Christmas at the Farm

Red sky in the morning, Santa’s warning!

My second weekend at the farm dawned with a blazing red sky and frost on the ground. It felt far too early to be awake, as I made a flask of soup and pencilled on my eyebrows. Not at the same time, I should point out, that would be weird, and quite difficult! I’m slightly aware that a red sky is meant to portend bad weather, and I’m not looking forward to experiencing a downpour in Christmas Town, where there aren’t many places to shelter in a huge crinoline skirt … I don’t feel quite so cheery this morning, but I’m determined to make the most of it. Even in the rain, it’ll still be fun, I tell myself.

I get to my post (my post is actually a candy cane outside my gingerbread cottage) just before ten in the morning, and I look around me, breathing a sigh of contentment. Santa is in his grotto, and all is right with the world. The festive music is playing without a hitch, it’s crisp, but not too cold and the first of the children is entering Christmas Town, about to make their way down Candy Cane Lane, and past my base in the North Pole. There’s nothing to be apprehensive about! I wave cheerily to the little one, a big smile on my face.

My post.

The child’s face crumples and they hide behind their father’s legs, and I realise with a sinking feeling that they’re going to cry, aren’t they? This has to be a record. I’ve already caused several children’s bottom lips to quiver – all it takes is talking too loudly, or waving my hands around a bit too vigorously, and we’ve all done it. One of the elves was distraught last week because they popped out from behind a Christmas tree and pulled a face, causing a little girl to dissolve into floods of tears. Since day one I’ve got better at sensing when a breakdown is imminent – you can see the hesitancy before the eyes start to well up. After the first day, I had perfected the technique of backing off, saying ‘I’m going to stay right over here and I promise I won’t come any closer …’ But a simple wave, from half-a-football-field away? Am I doing something wrong?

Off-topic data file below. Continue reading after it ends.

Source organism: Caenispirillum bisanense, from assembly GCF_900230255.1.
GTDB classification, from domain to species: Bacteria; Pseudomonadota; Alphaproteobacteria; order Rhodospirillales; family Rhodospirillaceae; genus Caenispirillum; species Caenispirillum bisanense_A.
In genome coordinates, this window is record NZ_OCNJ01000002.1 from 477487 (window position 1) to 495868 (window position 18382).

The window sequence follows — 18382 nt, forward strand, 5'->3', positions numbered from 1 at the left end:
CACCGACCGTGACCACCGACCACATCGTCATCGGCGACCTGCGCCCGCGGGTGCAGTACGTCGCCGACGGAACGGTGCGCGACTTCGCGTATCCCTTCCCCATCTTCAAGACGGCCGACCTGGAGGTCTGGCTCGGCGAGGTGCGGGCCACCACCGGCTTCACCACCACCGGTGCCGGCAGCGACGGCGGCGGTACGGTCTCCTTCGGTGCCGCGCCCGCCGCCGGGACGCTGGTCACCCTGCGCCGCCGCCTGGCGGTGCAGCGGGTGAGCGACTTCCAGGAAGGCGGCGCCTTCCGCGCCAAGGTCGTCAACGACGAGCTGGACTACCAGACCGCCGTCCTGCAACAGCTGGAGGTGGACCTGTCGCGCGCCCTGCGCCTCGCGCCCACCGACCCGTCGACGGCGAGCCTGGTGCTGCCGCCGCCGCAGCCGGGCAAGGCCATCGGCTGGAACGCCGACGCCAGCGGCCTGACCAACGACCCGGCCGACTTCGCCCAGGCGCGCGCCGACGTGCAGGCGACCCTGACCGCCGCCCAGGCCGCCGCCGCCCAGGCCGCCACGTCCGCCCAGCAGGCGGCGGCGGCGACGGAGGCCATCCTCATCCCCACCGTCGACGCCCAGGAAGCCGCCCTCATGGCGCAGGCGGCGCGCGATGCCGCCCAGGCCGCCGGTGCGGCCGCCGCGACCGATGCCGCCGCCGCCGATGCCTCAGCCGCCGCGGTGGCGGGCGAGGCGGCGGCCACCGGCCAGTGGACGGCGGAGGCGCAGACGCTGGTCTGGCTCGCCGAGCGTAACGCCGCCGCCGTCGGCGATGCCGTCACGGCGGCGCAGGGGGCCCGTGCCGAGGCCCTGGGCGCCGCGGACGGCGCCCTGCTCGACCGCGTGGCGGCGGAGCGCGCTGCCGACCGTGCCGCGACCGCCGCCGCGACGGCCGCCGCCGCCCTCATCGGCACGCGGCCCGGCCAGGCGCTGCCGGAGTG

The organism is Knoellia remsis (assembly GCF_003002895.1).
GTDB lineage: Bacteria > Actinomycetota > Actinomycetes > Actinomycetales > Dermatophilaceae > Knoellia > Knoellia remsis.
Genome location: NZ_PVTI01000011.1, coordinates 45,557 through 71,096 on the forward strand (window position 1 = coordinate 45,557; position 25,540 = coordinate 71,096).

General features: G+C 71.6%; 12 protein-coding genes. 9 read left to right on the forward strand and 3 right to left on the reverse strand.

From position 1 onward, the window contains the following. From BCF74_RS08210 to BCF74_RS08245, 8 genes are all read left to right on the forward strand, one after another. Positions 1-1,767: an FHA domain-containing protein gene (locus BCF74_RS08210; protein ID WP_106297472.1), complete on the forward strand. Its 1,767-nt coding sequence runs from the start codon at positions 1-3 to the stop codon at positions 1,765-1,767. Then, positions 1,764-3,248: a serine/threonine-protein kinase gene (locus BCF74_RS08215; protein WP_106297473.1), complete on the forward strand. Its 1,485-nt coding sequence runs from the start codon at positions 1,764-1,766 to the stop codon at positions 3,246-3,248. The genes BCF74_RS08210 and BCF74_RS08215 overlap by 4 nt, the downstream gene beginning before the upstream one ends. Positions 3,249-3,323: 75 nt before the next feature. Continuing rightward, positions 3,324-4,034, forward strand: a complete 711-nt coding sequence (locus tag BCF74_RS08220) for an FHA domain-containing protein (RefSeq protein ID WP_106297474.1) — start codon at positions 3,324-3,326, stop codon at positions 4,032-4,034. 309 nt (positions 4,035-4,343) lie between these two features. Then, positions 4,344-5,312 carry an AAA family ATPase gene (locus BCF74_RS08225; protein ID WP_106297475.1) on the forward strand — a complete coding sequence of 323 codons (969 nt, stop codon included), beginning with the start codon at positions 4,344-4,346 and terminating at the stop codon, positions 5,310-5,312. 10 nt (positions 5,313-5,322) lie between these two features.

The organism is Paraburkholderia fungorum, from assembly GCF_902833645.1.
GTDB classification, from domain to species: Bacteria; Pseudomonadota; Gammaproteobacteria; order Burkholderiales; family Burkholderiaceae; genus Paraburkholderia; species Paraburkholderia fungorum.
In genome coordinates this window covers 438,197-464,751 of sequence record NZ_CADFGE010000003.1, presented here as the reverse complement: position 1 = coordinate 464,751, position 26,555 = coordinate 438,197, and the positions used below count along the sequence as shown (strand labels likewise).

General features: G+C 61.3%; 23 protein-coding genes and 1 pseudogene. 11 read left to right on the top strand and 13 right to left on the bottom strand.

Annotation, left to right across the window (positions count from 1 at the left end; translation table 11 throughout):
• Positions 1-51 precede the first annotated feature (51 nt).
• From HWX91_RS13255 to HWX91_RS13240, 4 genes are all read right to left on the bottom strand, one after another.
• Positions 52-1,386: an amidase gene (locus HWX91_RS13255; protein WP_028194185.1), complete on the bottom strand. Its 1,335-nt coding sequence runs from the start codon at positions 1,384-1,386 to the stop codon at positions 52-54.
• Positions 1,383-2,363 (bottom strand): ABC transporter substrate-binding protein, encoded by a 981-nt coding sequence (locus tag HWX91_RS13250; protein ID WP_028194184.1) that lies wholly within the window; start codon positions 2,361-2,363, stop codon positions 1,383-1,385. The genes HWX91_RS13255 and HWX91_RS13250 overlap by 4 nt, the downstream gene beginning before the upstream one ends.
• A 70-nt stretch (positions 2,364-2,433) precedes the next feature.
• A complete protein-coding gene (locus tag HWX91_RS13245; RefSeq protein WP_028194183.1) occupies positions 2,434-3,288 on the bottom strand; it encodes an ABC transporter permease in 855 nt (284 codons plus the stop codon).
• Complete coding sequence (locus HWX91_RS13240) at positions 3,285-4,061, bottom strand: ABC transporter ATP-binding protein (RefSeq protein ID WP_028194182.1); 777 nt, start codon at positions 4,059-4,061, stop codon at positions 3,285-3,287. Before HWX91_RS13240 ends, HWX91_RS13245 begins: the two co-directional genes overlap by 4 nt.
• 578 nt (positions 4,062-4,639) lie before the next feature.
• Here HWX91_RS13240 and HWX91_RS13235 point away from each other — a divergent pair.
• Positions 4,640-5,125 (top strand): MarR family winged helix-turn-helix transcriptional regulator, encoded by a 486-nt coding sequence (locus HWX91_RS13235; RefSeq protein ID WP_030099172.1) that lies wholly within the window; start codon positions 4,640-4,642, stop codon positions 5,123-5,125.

We’re busy all morning, and the first part of the afternoon, but by about three o’clock, the sky has begun to darken. The promise of the red sunrise began to come true as the first drops of rain began to fall. Mrs. Claus reminded me that my dress doubles in weight if it gets wet, so I look for shelter in the reindeer food store; I decide that I’ll help the visitors with their reindeer food instead of telling them about my gingerbread cottage, but all the visitors, like us, are seeking shelter. No-one comes near the increasingly muddy gingerbread cottage. The elves have disappeared, also keeping dry, no doubt, and Mrs. Claus has gone off to do story time. For the second time today, I feel a little bit disheartened.

It’s getting muddy near the gingerbread house.

But then, in the distance, I see a flash of purple. One of the elves is dancing through the puddles with her umbrella, even though there are no children watching she’s still wrapped up in her character. I find myself grinning, despite the rain and the crying children, there’s still real magic here. And even as I realise it, the rain begins to slow, and then stop as the last few rays of the evening sun shine out from behind a cloud.

Red sky at night, Santa’s delight.

Image from Pixabay, user 8982496

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